Nokia's Vibrating Tattoo: A Bad Buzz - InformationWeek

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IoT
IoT
Cloud // Cloud Storage
Commentary
3/21/2012
08:54 AM
Eric Zeman
Eric Zeman
Commentary
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Nokia's Vibrating Tattoo: A Bad Buzz

How do you feel about attaching a small membrane to your skin that vibrates when your phone receives incoming calls or messages?

According to a recently uncovered patent filed by Nokia, the company wants to be among the first to turn human beings into cyborgs. The patent is for what amounts to a vibrating tattoo.

The patent application describes "a material attachable to skin, the material capable of detecting a magnetic field and transferring a perceivable stimulus to the skin, wherein the perceivable stimulus relates to the magnetic field." The material would react to magnetic signals emitted by a nearby electronic device, such as a smartphone. It would offer some sort of micro vibration, and could be set to certain vibrating patterns. The idea is to provide you with a more direct way to notice when you're receiving some sort of incoming device alert, whether it be a phone call, email, or text message.

The patent was applied for in September 2011 and will likely never be realized in real-life, but the concept raises some interesting ideas.

[ What makes Apple's new iPad tick? See New iPad Teardown: Inside Apple's Tablet. ]

First, why go this far? Obviously, Nokia feels (pun intended) that the way in which we currently receive notifications isn't getting the job done. Think for a moment how many calls, messages, or other alerts you've missed when you were out and about. Even with your phone set to maximum volume with the vibrate alert on, it is easy to miss alerts in noisy environments such as trade show floors, city streets, or in moving vehicles.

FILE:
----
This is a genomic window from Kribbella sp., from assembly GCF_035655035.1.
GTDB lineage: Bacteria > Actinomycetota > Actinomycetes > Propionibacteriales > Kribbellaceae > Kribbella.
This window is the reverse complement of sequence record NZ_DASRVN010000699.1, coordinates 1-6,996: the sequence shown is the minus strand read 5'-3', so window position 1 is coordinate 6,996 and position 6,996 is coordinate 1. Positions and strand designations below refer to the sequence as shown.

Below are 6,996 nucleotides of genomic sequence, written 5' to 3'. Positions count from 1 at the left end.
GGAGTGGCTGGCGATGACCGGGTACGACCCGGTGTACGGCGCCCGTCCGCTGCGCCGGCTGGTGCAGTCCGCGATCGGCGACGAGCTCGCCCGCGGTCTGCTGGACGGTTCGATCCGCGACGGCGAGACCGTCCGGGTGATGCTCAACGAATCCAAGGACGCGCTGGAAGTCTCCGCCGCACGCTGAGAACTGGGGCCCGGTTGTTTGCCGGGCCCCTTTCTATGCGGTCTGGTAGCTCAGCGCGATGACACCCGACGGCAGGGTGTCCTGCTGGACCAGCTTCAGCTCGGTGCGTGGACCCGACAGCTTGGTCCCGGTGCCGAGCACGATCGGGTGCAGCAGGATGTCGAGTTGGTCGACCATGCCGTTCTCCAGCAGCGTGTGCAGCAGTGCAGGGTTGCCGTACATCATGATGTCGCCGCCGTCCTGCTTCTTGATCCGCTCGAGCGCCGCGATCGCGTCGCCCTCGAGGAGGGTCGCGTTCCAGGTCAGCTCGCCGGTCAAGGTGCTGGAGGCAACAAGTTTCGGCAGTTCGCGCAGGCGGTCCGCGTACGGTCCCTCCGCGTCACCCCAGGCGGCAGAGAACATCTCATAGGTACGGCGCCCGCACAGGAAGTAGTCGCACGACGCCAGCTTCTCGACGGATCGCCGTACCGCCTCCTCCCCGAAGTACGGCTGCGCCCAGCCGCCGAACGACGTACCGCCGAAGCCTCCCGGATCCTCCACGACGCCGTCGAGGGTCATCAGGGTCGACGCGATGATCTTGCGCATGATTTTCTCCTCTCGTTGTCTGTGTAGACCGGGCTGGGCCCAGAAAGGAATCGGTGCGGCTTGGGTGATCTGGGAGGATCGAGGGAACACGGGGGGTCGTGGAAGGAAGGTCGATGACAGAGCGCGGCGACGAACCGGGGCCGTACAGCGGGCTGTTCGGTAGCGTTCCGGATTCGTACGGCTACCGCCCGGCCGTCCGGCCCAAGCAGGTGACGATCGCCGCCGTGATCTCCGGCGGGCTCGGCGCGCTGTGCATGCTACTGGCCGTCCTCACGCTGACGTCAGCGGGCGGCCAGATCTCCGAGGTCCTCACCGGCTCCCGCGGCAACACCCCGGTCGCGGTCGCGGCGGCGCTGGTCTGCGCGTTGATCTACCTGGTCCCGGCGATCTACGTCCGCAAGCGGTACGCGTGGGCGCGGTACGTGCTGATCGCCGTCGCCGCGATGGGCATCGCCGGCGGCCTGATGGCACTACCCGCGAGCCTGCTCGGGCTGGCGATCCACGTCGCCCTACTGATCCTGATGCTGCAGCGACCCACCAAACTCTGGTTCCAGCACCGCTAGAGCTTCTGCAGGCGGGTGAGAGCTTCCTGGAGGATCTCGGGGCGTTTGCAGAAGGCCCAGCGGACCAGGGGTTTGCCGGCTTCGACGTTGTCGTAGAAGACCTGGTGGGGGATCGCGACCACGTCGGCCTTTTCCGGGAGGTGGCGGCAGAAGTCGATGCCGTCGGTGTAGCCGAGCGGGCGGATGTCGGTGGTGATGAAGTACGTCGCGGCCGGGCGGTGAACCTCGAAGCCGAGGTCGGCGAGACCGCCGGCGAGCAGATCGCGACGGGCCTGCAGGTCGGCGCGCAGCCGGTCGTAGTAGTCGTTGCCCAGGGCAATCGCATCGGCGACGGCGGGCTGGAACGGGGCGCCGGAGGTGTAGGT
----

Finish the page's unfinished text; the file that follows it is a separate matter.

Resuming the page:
There's a much better chance you'll notice that your skin, rather than something in your blazer pocket, is vibrating. In terms of practicality, such an concept could in fact help us better notice our smartphones or other devices.

But second, what does this idea tell us about our society? Is it that important to receive smartphone alerts that we'd attach or embed a micro-electrical machine on/in our skin? To me, it crosses the line.

We already spend a huge percentage of our day staring at screens, whether they be computers, smartphones, tablets, or TVs. Going so far as to embed technology into our skin so we don't miss text messages would take away an element of our humanity. It would rob us of the present. We'd become even more addicted to our technology than we already are. Society is in enough danger of succumbing to the temptation to check our phones every five minutes. This would only accelerate people's need for a fix.

Pavlov would spin right out of his grave.

It doesn't take much imagination to think of all the places in which vibrating skin would be inappropriate or distracting in an impolite or even dangerous way.

To Nokia, I say, "Neat, but no thanks."

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